The limits of AI

March 13, 2023

Understanding the technology behind ChatGPT makes it easier to understand why it has the limitations it does. For example, it’s so prone to responding to questions with inaccurate information because GPT-3’s dataset included potential misinformation from across the internet. Moreover, ChatGPT’s self-attention mechanisms are only useful for analyzing the intent of a question, not for understanding what qualifies as a correct answer. And it struggles with simple math problems because as a text model, it cannot interpret the numerical meaning of a number. Language models see numbers similarly to words, and even if ChatGPT can understand the question it’s being asked, it isn’t capable of actually computing the answer unless it’s seen the exact same question before.

Because many of these issues are fundamental to the language model architecture itself, they can’t be resolved by simply using a larger dataset and training with more computational resources. It’s unlikely that the GPT-4 based successor to ChatGPT will be much better at literary analysis, and we certainly won’t be able to completely trust the accuracy of its outputs. But as OpenAI’s pretraining and alignment processes improve, the GPT models could learn to write at a level indistinguishable from that of a human. And with a few clever tricks, they might even be able to surpass the limits of what we previously thought transformers were capable of. Even today, researchers are looking into ways of combining large language models with computer algebra systems to solve math problems.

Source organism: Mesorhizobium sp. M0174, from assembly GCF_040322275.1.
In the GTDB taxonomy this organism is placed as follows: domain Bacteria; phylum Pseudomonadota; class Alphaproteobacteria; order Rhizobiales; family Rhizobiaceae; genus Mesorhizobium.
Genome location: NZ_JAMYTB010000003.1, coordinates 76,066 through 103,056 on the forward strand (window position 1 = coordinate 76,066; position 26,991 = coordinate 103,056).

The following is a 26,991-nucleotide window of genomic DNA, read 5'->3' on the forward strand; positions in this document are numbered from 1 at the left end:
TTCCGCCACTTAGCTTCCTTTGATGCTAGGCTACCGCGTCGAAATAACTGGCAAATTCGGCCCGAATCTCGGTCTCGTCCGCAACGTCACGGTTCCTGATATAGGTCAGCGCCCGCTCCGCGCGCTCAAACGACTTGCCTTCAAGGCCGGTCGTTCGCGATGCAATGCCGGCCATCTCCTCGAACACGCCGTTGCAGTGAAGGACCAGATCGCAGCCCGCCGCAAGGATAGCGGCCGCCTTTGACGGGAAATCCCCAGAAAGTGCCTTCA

“Google, for example, has trained a mathematical reasoning model called Minerva,” Dr. Tandon said. “It solves [mathematical and] quantitative reasoning problems with a language model. And it’s actually pretty good. If given a question like ‘A line parallel to this equation passes through this point, what is the y-intercept?’ it can often answer. The obvious question is, can we get this to a point where it’s 100% correct? I’m not sure. But we are getting there.”

The technologies that power ChatGPT have major future potential in their own right. Joe Li (11) experimented with transformer neural networks, using a combination of unsupervised and supervised training similar to that of ChatGPT, for his research into automatic emotion recognition.

“One example where you can use the technology used in ChatGPT is for time-series data prediction,” Joe said. “For example, if you’re given data from a Fitbit or an Apple Watch, [it’s difficult] to label all that data. However, if you use self-supervised learning and transformers, it can essentially learn from this data by itself and [automatically] understand human behavior.”

Joe believes these technologies show immense promise for the future. But he thinks they’re already changing the way our education system works today.

“It’s revolutionary in schools,” Joe said. “If you had a take home essay, you could essentially ask ChatGPT to write a paragraph for you, and it will give you a different paragraph each time with no delay. And it’s extremely good at writing these essays because it’s based on natural language processing. This could change the school system entirely.”

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